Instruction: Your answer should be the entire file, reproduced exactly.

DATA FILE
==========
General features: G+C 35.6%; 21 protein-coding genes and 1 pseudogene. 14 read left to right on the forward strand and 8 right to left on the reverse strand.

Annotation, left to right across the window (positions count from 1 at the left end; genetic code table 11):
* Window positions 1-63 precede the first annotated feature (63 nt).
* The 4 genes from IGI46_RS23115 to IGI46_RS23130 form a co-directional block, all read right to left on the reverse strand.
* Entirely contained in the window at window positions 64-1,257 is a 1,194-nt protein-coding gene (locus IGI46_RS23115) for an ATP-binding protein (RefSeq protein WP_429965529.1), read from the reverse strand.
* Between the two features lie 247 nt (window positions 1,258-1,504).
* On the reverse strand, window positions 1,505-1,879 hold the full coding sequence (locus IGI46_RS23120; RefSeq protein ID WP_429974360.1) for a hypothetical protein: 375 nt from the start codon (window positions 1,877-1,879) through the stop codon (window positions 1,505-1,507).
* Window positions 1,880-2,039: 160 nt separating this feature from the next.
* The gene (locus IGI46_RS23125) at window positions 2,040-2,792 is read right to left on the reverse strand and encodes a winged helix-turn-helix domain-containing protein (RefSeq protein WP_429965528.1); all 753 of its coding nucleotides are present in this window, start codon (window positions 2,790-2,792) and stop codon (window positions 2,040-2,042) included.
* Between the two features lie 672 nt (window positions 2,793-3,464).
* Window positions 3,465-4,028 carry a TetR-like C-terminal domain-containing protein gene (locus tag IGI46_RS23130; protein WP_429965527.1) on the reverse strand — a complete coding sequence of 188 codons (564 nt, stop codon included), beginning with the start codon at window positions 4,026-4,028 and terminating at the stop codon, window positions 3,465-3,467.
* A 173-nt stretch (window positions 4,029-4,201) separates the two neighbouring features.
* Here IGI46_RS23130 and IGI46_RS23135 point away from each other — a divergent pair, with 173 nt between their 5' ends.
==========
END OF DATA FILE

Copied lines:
General features: G+C 35.6%; 21 protein-coding genes and 1 pseudogene. 14 read left to right on the forward strand and 8 right to left on the reverse strand.

Annotation, left to right across the window (positions count from 1 at the left end; genetic code table 11):
* Window positions 1-63 precede the first annotated feature (63 nt).
* The 4 genes from IGI46_RS23115 to IGI46_RS23130 form a co-directional block, all read right to left on the reverse strand.
* Entirely contained in the window at window positions 64-1,257 is a 1,194-nt protein-coding gene (locus IGI46_RS23115) for an ATP-binding protein (RefSeq protein WP_429965529.1), read from the reverse strand.
* Between the two features lie 247 nt (window positions 1,258-1,504).
* On the reverse strand, window positions 1,505-1,879 hold the full coding sequence (locus IGI46_RS23120; RefSeq protein ID WP_429974360.1) for a hypothetical protein: 375 nt from the start codon (window positions 1,877-1,879) through the stop codon (window positions 1,505-1,507).
* Window positions 1,880-2,039: 160 nt separating this feature from the next.
* The gene (locus IGI46_RS23125) at window positions 2,040-2,792 is read right to left on the reverse strand and encodes a winged helix-turn-helix domain-containing protein (RefSeq protein WP_429965528.1); all 753 of its coding nucleotides are present in this window, start codon (window positions 2,790-2,792) and stop codon (window positions 2,040-2,042) included.
* Between the two features lie 672 nt (window positions 2,793-3,464).
* Window positions 3,465-4,028 carry a TetR-like C-terminal domain-containing protein gene (locus tag IGI46_RS23130; protein WP_429965527.1) on the reverse strand — a complete coding sequence of 188 codons (564 nt, stop codon included), beginning with the start codon at window positions 4,026-4,028 and terminating at the stop codon, window positions 3,465-3,467.
* A 173-nt stretch (window positions 4,029-4,201) separates the two neighbouring features.
* Here IGI46_RS23130 and IGI46_RS23135 point away from each other — a divergent pair, with 173 nt between their 5' ends.